Lawyers for the pro-Kurdish Peoples’ Democratic Party (HDP) former co-chair Figen Yuksekdag say the recent order for her rearrest and that of Selahattin Demirtas is part of a new conspiracy period against the two leaders.
The rearrest of Demirtas and Yuksekdag who have been in prison since November 2016 were on Friday ordered by an Ankara court as part of a new investigation against the two politicians.
According to a report by the pro-Kurdish Mezopotamya News Agency (MA) on Sunday, lawyers representing Yuksekdag argued in a written statement that Friday’s decision was politically-motivated.
Indicating that the court ruling was given hurriedly, the lawyers added that the decision not only averted the release of Demirtas, who was expected to be released but also served as a precaution against Yuksekdag’s possible release during the hearing on September 27.
Along with several other terror-related charges, Demirtas faces a sentence of 142 years in prison in the main case against him.
Prior to his rearrest, an Ankara court had ruled for his release pending trial and his lawyers on Friday had sought his release on parole as the 46-year-old was serving a sentence of four years and eight months for making propaganda for an armed terrorist organization.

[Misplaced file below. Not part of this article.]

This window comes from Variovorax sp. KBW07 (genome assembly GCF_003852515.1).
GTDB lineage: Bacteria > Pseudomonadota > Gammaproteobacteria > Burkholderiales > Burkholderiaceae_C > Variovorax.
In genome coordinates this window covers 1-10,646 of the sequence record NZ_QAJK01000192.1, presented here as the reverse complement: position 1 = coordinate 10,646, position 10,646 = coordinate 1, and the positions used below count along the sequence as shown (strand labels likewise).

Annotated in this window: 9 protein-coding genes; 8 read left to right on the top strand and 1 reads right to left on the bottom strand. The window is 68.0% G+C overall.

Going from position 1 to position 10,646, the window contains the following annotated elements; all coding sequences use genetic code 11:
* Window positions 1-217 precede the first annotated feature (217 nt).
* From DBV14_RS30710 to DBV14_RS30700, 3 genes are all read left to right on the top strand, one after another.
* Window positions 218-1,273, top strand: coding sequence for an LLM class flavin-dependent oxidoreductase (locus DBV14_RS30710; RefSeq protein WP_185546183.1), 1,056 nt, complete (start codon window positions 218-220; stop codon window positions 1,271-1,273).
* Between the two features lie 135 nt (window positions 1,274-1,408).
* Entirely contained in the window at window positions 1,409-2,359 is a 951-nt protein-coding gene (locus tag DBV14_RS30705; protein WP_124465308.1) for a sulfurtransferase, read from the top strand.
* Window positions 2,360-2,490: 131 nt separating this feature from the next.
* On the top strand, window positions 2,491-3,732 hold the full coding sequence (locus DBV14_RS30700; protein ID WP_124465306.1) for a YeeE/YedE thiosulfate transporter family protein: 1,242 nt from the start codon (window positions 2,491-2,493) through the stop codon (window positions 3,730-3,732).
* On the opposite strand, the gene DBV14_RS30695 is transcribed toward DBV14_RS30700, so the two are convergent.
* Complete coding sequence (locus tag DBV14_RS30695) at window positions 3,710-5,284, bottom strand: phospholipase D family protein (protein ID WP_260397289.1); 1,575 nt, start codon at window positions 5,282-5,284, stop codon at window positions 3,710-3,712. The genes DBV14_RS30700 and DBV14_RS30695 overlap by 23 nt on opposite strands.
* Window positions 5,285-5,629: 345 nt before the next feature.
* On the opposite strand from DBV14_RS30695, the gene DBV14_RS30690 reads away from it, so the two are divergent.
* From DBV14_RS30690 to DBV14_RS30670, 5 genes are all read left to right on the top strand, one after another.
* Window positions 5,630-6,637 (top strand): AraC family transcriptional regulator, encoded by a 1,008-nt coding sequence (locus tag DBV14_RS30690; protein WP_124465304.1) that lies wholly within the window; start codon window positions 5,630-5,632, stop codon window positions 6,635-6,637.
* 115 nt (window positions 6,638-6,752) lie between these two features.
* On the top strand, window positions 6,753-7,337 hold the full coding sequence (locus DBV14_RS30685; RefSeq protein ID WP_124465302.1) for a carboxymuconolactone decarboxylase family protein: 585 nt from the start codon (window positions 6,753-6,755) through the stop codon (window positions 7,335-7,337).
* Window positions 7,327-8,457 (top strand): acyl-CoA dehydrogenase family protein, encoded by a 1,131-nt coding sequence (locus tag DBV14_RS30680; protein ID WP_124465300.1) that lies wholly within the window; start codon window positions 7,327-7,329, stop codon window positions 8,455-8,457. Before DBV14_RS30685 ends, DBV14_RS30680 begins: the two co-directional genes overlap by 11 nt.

The lawyers also underlined on Sunday that they will not give up on demanding freedom for Demirtas and Yuksekdag.
“We will continue demanding freedom for the former co-chairs of HDP in the courtroom during the hearing that is set to be held on September 27, despite the new conspiracy period that was launched against them on September 20,” the lawyers said.
The lawyers implied that members of the Turkish judiciary make politically-motivated decisions under the influence of the ruling Justice and Development Party (AKP) government, which blames HDP for having links to the outlawed Kurdistan Workers’ Party (PKK).
Turkey has designated the PKK, an armed militant group that has fought for Kurdish self-rule since the 1980s as a terrorist organization.
Following the collapse of a settlement process between the Turkish government and the outlawed PKK in 2015, the ruling AKP accused the pro-Kurdish HDP of acting in the interests of the PKK and intensified its crackdown on its members and supporters.
Three mayors from the party, who were democratically elected in the southeastern Diyarbakir, Mardin and Van provinces in the March local election were dismissed from their offices over their alleged links to the PKK in late August.